Autism is a spectrum disorder i.e. an umbrella of conditions that impairs social, communication and neuro-behavioral development of individuals (Read: What is Autism?). What it means is that a person diagnosed with Autism will also display symptoms of other disorders that often co-exist with this condition.
Co-Existing Conditions with Autism
Thankfully, with Autism, we know what kind of company it likes to keep. It’s quite common that disorders resembling Autism do not always show up in singular mode. Often co-existing with Autism, are a couple of more complications under the ASD umbrella; for example, anxiety disorder and depression. What’s worse, one of these conditions can lead to another. This is what the medical world calls comorbidity.
Meeting the diagnostic criteria for Autism is only a part of the entire story. Those with autism, most of the times, experience a variety of co-morbid (or co-existing) disorders and conditions. That is, they also meet the diagnostic criteria for other disorders, which are important to be identified as separate conditions. Doing so aids in managing and treating these conditions seamlessly alongside ASD. In this post, we get you introduced to eight of them.
9 Co-Existing Conditions with Autism
1. Attention Deficit Hyperactivity Disorder
Previously known as ADD, Attention Deficit Hyperactivity Disorder or ADHD in children is characterized by trouble paying attention for longer spans and difficulties to sit still, there are also instances of impulsive behaviour which create troubles in school and a disorganized nature.
Must Read Top 10 ADHD Myths & Facts.
2. Sensory Processing Disorder
Kids with autism often exhibit sensory issues but technically, it is a separate condition from autism. Still, it is extremely common among those within the ASD spectrum, affecting as much as 75% of the autistic children.
Here are some articles related to Sensory Processing Disorder:
- What is Sensory Integration Disorder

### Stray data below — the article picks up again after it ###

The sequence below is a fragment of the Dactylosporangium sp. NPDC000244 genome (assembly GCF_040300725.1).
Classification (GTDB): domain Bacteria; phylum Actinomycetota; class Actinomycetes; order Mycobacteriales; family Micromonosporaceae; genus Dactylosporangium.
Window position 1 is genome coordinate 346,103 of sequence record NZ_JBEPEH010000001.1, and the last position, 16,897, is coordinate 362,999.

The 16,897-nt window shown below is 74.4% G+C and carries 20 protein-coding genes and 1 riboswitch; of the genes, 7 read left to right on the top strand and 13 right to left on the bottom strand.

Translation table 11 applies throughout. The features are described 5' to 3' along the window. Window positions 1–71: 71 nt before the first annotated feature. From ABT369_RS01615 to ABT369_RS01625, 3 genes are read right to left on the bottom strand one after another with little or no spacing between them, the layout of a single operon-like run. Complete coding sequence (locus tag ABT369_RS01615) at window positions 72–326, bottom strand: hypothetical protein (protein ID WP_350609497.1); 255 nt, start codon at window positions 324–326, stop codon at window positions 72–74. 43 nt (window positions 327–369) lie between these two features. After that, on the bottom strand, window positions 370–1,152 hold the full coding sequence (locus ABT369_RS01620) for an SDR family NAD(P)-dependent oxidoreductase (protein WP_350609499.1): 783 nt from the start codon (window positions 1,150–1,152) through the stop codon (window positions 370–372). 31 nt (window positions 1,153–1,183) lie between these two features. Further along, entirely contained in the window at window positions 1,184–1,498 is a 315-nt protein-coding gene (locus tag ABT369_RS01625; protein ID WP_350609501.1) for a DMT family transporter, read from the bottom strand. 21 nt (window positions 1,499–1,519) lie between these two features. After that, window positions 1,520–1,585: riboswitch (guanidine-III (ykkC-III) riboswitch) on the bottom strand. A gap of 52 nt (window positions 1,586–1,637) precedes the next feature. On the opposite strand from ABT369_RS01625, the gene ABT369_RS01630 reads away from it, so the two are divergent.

- Sensory Integration Disorder Symptoms
- Sensory Activities for Autism
- Sensory Input In Everyday Activities
3. Anxiety Disorder
This is pretty much prevalent among the autistic, affecting over 40 percent of the autism population. It can be phobias (deep, irrational fears), generalized anxiety disorder (frequent anxiety about many different things), OCD (persistent and obsessive thoughts that a person mitigates through specific rituals), panic disorders (characterized by frequent panic attacks) and social anxiety (fear of confronting social situations).
This is pretty much prevalent among the autistic, affecting over 40 percent of the autism population. It can be phobias (deep, irrational fears), generalized anxiety disorder (frequent anxiety about many different things), OCD (persistent and obsessive thoughts that a person mitigates through specific rituals), panic disorders (characterized by frequent panic attacks) and social anxiety (fear of confronting social situations). Note: As parents, you should be extra careful to handle these anxiety meltdowns that your child may face from time to time. Inability to do so may result in long-term psychosis, thereby leading to severe complication in the Autism treatment plan.
MUST READ: Autism and Anxiety
4. Gastrointestinal Issues
This is a wide range of disorders that relate to the digestive system and digestion processes. From stomach aches to food allergies and non-celiac gluten sensitivity, the list is virtually endless.
This is when the down in the dumps feeling persists over days, weeks, months and years and not because you had a bad day. The deep and prolonged sadness makes a person lose his interest in life. Teens and adults are its primary victims, not children.
RECOMMENDED READING: Is Autism a Psychological Disorder?
6. Tourette Syndrome
Tourette’s Syndrome or TS is what gives you the involuntary tics; vocal, physical or both. These are different from stimming behavior, which is essentially a self-stimulatory behaviour, characterized by repetitive physical movements and sounds by individuals with developmental disabilities. Tics are movements that are sudden and involuntary by nature and are seen on the face, as opposed to the extremities.
Epilepsy is a disorder that involves seizures in different forms. Convulsions are not the only signs, but also staring into the space relentlessly. The muscles may tighten during the phase and bouts of confusions are common. It is estimated that about one-third of all children diagnosed with Autism may also suffer from co-existing seizures or epileptic conditions. Refer to the Autism Awareness Guide for more details.
9. Sleep Disorders
Insomnia being the most common, primarily because the biological sleep-cycles go off completely. Often it is due to the reason that the body’s supply of melatonin (a hormone secreted by the pineal gland; controls sleep/wake functions) is not regulated any more the way it should be. In case of autistic individuals, anxiety surrounding bedtime rituals is common as much as reading social cues as detecting the time for bed.
READ MORE: The Connection Between Autism, ADHD & Sleep Disorders[/fusion_tagline_box]
9. Oppositional Defiant Disorder
Often overlooked as an adolescent or teenage problem, Oppositional Defiant Disorder or ODD is typically characterized the child’s propensity to defy authority and a general demeanor of hostility and spiteful feeling towards peers and parents. ODD is more predominent for children with high functioning or borderline Autism and PDD-NOS.